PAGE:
Many people have noted the danger that the campaigns are talking past each other.
One reason why could be spotted in the course of David Miliband's Guardian interview with Decca Aitkenhead yesterday.
"Yes, we lost 1.6m votes among DE voters, as they've advertised," he says – referring to his brother's team. "But we lost 2.8m votes among C1s and C2s" – the Middle Englanders who delivered Margaret Thatcher's landslides – "who apparently were left out of his table. He compared DEs to ABs – and yes, we've got a real issue among DEs, we've got to get those votes back. But we lost 2.8m votes among C1s and C2s combined. Of course we lost fewer ABs – because we had fewer of them to start with. But we've got a 16% lead among DEs."
The tell-tale "apparently" suggests that this is a second-hand point, with the candidate unusually uncertain of his facts. It suggests that the elder Miliband did not look at his brother's analysis himself, and is instead relying on what his campaign aides have told him about it? Alternatively, he may have misremembered.
Whatever the explanation, David M would appear to have been misinformed, since that claim is clearly wrong.
The table of electoral analysis published by the Ed Miliband campaign - Analysis of Lost Voters (PDF file) clearly set out the change in AB, C1, C2 and DE vote shares in 1997 and 2010. The loss of C2 and C1 votes was prominently highlighted as a headline finding by the campaign on the day of its release, alongside the DE analysis. One later table which shows how the fall in DE votes alone affected the 2010 share, but that can't stand up the idea that the loss of the C1 and C2 voters was omitted from the analysis.
The analysis was published by Left Foot Forward: the "evidence-based" blog may perhaps be disappointed to see the David Miliband campaign not paying more attention to the evidence. This coincided with the publication of Ed Miliband's Fabian Essay, part of the collection to which all leadership candidates have contributed.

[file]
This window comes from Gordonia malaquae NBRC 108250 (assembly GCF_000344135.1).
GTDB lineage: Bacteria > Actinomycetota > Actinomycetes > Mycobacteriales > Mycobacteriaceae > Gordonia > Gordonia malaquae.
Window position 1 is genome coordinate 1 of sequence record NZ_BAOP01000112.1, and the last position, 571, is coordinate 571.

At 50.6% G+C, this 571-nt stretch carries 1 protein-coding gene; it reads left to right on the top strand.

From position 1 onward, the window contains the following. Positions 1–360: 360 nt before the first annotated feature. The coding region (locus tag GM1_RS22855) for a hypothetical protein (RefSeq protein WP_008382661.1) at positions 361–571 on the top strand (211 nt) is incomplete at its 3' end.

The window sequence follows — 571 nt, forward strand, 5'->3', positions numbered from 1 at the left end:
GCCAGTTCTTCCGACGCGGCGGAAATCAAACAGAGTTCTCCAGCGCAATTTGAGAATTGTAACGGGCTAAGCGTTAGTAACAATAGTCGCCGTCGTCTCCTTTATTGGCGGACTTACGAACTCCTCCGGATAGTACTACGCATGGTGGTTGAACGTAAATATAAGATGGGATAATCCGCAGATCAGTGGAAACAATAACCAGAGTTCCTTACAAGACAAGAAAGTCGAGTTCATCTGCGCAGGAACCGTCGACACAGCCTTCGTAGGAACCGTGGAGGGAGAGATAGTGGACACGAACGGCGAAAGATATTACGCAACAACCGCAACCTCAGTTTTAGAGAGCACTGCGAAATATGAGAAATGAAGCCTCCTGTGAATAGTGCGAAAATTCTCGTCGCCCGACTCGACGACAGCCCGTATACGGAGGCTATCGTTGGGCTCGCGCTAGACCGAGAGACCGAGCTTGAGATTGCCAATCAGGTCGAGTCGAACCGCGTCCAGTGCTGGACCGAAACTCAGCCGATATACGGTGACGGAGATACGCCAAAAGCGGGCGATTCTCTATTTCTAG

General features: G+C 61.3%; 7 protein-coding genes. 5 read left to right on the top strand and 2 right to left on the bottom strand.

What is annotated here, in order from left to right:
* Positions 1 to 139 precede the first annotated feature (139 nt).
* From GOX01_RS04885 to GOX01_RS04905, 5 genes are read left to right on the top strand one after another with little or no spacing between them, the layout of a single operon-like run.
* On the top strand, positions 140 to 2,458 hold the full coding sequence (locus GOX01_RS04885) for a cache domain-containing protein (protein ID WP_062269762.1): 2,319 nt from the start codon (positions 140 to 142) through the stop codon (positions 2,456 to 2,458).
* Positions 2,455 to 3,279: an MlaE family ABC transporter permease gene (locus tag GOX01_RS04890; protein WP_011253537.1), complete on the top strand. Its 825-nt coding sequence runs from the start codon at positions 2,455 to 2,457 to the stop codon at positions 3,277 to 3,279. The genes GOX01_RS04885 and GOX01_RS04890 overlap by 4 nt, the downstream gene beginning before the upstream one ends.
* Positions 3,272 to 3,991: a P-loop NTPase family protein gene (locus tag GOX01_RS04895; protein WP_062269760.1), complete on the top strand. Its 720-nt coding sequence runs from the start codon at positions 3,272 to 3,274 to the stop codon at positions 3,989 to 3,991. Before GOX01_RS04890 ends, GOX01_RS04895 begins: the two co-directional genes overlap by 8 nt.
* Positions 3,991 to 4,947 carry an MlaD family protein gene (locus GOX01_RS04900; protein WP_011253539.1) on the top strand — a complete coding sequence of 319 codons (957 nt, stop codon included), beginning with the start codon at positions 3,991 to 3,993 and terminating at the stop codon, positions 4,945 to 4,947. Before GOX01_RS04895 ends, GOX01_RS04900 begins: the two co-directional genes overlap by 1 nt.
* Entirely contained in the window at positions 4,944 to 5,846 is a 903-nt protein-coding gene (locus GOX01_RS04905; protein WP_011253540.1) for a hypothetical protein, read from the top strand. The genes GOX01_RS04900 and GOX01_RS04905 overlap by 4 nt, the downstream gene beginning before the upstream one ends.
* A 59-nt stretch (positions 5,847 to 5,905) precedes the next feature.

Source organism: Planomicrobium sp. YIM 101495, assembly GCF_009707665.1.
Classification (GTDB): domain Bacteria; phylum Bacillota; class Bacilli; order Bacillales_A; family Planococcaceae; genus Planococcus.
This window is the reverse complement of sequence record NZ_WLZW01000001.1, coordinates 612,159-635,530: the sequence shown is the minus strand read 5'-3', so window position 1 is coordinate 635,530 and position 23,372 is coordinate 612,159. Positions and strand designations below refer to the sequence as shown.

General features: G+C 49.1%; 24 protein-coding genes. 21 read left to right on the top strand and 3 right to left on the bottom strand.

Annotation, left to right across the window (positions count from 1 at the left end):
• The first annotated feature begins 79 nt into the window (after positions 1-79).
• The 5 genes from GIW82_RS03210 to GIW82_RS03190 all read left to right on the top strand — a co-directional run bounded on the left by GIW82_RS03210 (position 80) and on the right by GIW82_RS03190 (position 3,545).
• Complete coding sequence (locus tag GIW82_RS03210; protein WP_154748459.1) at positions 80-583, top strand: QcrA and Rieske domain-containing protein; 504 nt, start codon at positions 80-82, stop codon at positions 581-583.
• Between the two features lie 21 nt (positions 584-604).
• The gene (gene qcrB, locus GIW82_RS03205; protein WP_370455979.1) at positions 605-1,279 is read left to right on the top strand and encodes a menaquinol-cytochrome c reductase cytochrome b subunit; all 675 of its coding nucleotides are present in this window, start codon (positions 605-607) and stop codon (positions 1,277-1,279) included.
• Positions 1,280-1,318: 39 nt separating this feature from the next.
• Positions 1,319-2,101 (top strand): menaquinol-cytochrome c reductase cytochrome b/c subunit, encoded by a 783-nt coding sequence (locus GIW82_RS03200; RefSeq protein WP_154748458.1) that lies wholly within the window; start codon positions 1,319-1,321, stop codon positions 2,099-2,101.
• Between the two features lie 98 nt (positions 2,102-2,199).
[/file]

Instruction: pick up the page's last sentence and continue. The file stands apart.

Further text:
Perhaps the claim that the C1s and C2s have been ignored simply reflects a political decision to sharply polarise the argument about electoral strategy, characterising the competing analysis as the case for a "core vote" strategy. Yet, on the face of it, the comment implies that the candidate hasn't read the analysis which his campaign is rejecting.
The electoral strategy debate is important, but it is considerably more nuanced than those offering daft caricatures of "Red Ed" or David as an "uber-Blairite" suggest, and perhaps more nuanced than the campaigns themselves want to admit too.
It is perfectly clear that neither candidate thinks that electoral success can be done on so-called "core votes" or "middle-class" votes alone, though the question of whether it makes any sense to talk about a "core vote" given how Labour's vote fractured is one of the central arguments in the debate.
It is fair to say that the thrust of Ed Miliband campaign's political argument was that New Labour had failed to realise how much its DE vote had slumped, and the impact of that on vote share and seats. The David Miliband campaign agrees that these votes matter, while placing more emphasis on lost C1 and C2 votes and maintaining a strong middle-class appeal, warning against pretending that these don't matter. And, of course, the Ed Miliband campaign has had a strong focus on middle-class votes too - though suggesting the loss of twice as many AB votes to the LibDems than the Tories suggests that New Labour was too dismissive of civil liberties and foreign policy concerns, and will need to rethink those issues to recover ground among the middle-classes too.
Each of these debates matters - and a robust debate during a leadership contest is fine - but lets try not to caricature it. David Miliband supporter Tom Harris is quite right that coverage of the argument implying the party is descending into civil war is absurdly hyperbolic and ahistoric. Both Lords Kinnock and Mandelson know enough Labour history to make a letter to the Times a most unlikely way to kick a Labour party civil war.